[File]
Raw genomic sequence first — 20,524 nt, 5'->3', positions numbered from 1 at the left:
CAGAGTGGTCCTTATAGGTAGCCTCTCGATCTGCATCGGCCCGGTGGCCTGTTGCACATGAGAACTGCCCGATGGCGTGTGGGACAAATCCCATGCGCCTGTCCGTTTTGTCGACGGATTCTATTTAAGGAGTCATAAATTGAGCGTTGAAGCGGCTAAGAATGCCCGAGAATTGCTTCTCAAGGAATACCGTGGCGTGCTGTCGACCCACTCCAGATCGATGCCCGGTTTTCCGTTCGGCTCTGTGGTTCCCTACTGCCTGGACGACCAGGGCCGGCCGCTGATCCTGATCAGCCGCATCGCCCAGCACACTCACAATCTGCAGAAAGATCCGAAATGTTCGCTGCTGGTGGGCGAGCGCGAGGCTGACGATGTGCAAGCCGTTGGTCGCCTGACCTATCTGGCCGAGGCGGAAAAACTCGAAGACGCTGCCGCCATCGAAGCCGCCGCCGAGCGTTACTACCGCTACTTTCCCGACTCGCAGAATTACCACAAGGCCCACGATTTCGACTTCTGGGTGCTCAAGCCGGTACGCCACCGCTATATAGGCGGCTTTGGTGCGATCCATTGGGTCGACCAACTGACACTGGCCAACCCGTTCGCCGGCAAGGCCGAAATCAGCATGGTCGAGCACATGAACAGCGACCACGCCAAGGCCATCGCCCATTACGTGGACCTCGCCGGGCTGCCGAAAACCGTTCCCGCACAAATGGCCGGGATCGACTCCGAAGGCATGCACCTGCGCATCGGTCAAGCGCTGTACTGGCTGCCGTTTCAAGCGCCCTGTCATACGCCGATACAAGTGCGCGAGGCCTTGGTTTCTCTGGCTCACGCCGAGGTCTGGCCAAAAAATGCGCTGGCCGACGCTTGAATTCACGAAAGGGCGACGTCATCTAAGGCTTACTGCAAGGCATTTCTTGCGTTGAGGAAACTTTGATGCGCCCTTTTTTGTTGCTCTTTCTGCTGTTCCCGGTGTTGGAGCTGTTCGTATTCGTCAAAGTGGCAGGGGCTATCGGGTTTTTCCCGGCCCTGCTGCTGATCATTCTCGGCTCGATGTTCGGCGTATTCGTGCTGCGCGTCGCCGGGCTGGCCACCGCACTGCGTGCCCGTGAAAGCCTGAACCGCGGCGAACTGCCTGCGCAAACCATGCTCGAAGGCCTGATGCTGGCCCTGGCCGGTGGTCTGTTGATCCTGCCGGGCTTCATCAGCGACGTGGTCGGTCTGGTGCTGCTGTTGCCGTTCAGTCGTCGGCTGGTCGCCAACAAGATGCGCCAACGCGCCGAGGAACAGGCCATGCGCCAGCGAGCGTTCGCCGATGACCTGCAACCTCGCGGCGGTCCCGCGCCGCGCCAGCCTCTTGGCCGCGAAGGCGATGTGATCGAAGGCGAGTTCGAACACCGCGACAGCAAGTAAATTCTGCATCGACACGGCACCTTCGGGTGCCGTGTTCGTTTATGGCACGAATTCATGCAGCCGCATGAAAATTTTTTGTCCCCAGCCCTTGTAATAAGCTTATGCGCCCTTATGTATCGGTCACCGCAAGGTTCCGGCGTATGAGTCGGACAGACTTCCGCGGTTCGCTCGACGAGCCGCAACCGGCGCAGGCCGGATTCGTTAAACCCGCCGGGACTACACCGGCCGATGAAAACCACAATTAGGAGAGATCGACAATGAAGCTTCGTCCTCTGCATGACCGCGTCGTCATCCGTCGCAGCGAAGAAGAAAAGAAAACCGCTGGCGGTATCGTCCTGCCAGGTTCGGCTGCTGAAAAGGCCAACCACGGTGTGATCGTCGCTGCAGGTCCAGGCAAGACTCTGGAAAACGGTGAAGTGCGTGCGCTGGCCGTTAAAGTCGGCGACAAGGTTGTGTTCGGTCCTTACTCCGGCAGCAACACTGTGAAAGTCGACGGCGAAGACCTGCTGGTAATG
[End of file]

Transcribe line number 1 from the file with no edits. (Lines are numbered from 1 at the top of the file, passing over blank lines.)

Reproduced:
Raw genomic sequence first — 20,524 nt, 5'->3', positions numbered from 1 at the left: